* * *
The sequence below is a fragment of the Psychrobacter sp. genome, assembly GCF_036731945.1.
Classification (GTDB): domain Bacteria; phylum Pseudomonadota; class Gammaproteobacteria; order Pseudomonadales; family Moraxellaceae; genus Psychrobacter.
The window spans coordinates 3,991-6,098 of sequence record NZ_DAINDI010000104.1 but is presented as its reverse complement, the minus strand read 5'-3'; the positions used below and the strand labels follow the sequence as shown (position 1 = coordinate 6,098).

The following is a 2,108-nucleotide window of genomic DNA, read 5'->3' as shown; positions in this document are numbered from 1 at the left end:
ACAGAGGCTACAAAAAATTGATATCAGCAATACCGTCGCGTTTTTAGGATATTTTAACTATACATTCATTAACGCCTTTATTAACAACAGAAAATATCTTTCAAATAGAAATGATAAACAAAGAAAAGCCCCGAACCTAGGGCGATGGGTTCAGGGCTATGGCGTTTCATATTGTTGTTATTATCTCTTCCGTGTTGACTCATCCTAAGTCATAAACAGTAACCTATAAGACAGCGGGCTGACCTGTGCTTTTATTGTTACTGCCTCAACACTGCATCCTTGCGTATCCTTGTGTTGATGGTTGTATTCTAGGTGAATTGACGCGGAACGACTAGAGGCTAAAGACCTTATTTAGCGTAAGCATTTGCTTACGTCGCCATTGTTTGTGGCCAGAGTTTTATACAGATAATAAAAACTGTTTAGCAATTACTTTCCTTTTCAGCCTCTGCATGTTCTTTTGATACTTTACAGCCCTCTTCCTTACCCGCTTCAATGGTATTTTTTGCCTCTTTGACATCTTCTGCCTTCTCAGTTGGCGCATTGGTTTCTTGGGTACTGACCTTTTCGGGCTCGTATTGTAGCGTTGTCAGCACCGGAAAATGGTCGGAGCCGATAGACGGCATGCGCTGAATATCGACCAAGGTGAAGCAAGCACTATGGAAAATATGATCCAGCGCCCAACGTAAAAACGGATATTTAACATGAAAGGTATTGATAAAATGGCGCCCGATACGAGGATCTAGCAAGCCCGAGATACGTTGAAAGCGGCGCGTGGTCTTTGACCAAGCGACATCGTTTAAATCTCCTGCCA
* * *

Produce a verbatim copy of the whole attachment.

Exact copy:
The sequence below is a fragment of the Psychrobacter sp. genome, assembly GCF_036731945.1.
Classification (GTDB): domain Bacteria; phylum Pseudomonadota; class Gammaproteobacteria; order Pseudomonadales; family Moraxellaceae; genus Psychrobacter.
The window spans coordinates 3,991-6,098 of sequence record NZ_DAINDI010000104.1 but is presented as its reverse complement, the minus strand read 5'-3'; the positions used below and the strand labels follow the sequence as shown (position 1 = coordinate 6,098).

The following is a 2,108-nucleotide window of genomic DNA, read 5'->3' as shown; positions in this document are numbered from 1 at the left end:
ACAGAGGCTACAAAAAATTGATATCAGCAATACCGTCGCGTTTTTAGGATATTTTAACTATACATTCATTAACGCCTTTATTAACAACAGAAAATATCTTTCAAATAGAAATGATAAACAAAGAAAAGCCCCGAACCTAGGGCGATGGGTTCAGGGCTATGGCGTTTCATATTGTTGTTATTATCTCTTCCGTGTTGACTCATCCTAAGTCATAAACAGTAACCTATAAGACAGCGGGCTGACCTGTGCTTTTATTGTTACTGCCTCAACACTGCATCCTTGCGTATCCTTGTGTTGATGGTTGTATTCTAGGTGAATTGACGCGGAACGACTAGAGGCTAAAGACCTTATTTAGCGTAAGCATTTGCTTACGTCGCCATTGTTTGTGGCCAGAGTTTTATACAGATAATAAAAACTGTTTAGCAATTACTTTCCTTTTCAGCCTCTGCATGTTCTTTTGATACTTTACAGCCCTCTTCCTTACCCGCTTCAATGGTATTTTTTGCCTCTTTGACATCTTCTGCCTTCTCAGTTGGCGCATTGGTTTCTTGGGTACTGACCTTTTCGGGCTCGTATTGTAGCGTTGTCAGCACCGGAAAATGGTCGGAGCCGATAGACGGCATGCGCTGAATATCGACCAAGGTGAAGCAAGCACTATGGAAAATATGATCCAGCGCCCAACGTAAAAACGGATATTTAACATGAAAGGTATTGATAAAATGGCGCCCGATACGAGGATCTAGCAAGCCCGAGATACGTTGAAAGCGGCGCGTGGTCTTTGACCAAGCGACATCGTTTAAATCTCCTGCCA